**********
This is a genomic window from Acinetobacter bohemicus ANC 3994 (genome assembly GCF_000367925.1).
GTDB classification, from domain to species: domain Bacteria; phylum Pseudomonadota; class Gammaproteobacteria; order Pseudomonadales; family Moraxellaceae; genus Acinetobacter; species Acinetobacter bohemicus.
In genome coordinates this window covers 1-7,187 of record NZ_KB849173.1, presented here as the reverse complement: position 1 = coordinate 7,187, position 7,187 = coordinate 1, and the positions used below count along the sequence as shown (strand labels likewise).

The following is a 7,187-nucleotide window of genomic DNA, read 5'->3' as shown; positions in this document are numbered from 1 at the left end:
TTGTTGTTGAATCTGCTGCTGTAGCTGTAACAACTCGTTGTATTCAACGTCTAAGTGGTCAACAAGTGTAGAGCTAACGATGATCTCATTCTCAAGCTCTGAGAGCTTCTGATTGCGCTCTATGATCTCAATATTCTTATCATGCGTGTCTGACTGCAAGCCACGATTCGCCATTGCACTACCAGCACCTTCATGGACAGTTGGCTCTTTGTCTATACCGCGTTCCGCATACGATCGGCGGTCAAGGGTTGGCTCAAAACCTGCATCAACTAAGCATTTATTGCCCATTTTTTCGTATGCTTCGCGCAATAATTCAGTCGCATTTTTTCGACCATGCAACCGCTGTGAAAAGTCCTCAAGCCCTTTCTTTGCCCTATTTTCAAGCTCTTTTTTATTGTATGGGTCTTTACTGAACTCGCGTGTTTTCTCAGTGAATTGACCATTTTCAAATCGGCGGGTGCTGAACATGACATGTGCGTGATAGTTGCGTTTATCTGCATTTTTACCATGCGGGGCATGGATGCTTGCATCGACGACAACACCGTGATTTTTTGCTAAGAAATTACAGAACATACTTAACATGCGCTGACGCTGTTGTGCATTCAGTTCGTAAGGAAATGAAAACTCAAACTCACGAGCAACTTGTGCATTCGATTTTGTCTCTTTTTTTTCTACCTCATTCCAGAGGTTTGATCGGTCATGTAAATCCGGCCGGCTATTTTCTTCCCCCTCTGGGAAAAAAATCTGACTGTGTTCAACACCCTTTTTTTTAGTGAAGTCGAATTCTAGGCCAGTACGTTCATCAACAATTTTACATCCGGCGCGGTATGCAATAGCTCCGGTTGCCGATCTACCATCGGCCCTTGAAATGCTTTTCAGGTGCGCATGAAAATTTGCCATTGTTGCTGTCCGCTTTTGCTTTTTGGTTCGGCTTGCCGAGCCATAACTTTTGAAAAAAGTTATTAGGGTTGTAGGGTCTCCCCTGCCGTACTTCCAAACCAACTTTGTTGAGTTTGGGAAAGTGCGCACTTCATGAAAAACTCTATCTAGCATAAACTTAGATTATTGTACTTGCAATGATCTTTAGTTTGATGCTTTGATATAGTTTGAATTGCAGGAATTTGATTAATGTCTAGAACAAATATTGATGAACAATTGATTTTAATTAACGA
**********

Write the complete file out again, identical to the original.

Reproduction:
This is a genomic window from Acinetobacter bohemicus ANC 3994 (genome assembly GCF_000367925.1).
GTDB classification, from domain to species: domain Bacteria; phylum Pseudomonadota; class Gammaproteobacteria; order Pseudomonadales; family Moraxellaceae; genus Acinetobacter; species Acinetobacter bohemicus.
In genome coordinates this window covers 1-7,187 of record NZ_KB849173.1, presented here as the reverse complement: position 1 = coordinate 7,187, position 7,187 = coordinate 1, and the positions used below count along the sequence as shown (strand labels likewise).

The following is a 7,187-nucleotide window of genomic DNA, read 5'->3' as shown; positions in this document are numbered from 1 at the left end:
TTGTTGTTGAATCTGCTGCTGTAGCTGTAACAACTCGTTGTATTCAACGTCTAAGTGGTCAACAAGTGTAGAGCTAACGATGATCTCATTCTCAAGCTCTGAGAGCTTCTGATTGCGCTCTATGATCTCAATATTCTTATCATGCGTGTCTGACTGCAAGCCACGATTCGCCATTGCACTACCAGCACCTTCATGGACAGTTGGCTCTTTGTCTATACCGCGTTCCGCATACGATCGGCGGTCAAGGGTTGGCTCAAAACCTGCATCAACTAAGCATTTATTGCCCATTTTTTCGTATGCTTCGCGCAATAATTCAGTCGCATTTTTTCGACCATGCAACCGCTGTGAAAAGTCCTCAAGCCCTTTCTTTGCCCTATTTTCAAGCTCTTTTTTATTGTATGGGTCTTTACTGAACTCGCGTGTTTTCTCAGTGAATTGACCATTTTCAAATCGGCGGGTGCTGAACATGACATGTGCGTGATAGTTGCGTTTATCTGCATTTTTACCATGCGGGGCATGGATGCTTGCATCGACGACAACACCGTGATTTTTTGCTAAGAAATTACAGAACATACTTAACATGCGCTGACGCTGTTGTGCATTCAGTTCGTAAGGAAATGAAAACTCAAACTCACGAGCAACTTGTGCATTCGATTTTGTCTCTTTTTTTTCTACCTCATTCCAGAGGTTTGATCGGTCATGTAAATCCGGCCGGCTATTTTCTTCCCCCTCTGGGAAAAAAATCTGACTGTGTTCAACACCCTTTTTTTTAGTGAAGTCGAATTCTAGGCCAGTACGTTCATCAACAATTTTACATCCGGCGCGGTATGCAATAGCTCCGGTTGCCGATCTACCATCGGCCCTTGAAATGCTTTTCAGGTGCGCATGAAAATTTGCCATTGTTGCTGTCCGCTTTTGCTTTTTGGTTCGGCTTGCCGAGCCATAACTTTTGAAAAAAGTTATTAGGGTTGTAGGGTCTCCCCTGCCGTACTTCCAAACCAACTTTGTTGAGTTTGGGAAAGTGCGCACTTCATGAAAAACTCTATCTAGCATAAACTTAGATTATTGTACTTGCAATGATCTTTAGTTTGATGCTTTGATATAGTTTGAATTGCAGGAATTTGATTAATGTCTAGAACAAATATTGATGAACAATTGATTTTAATTAACGA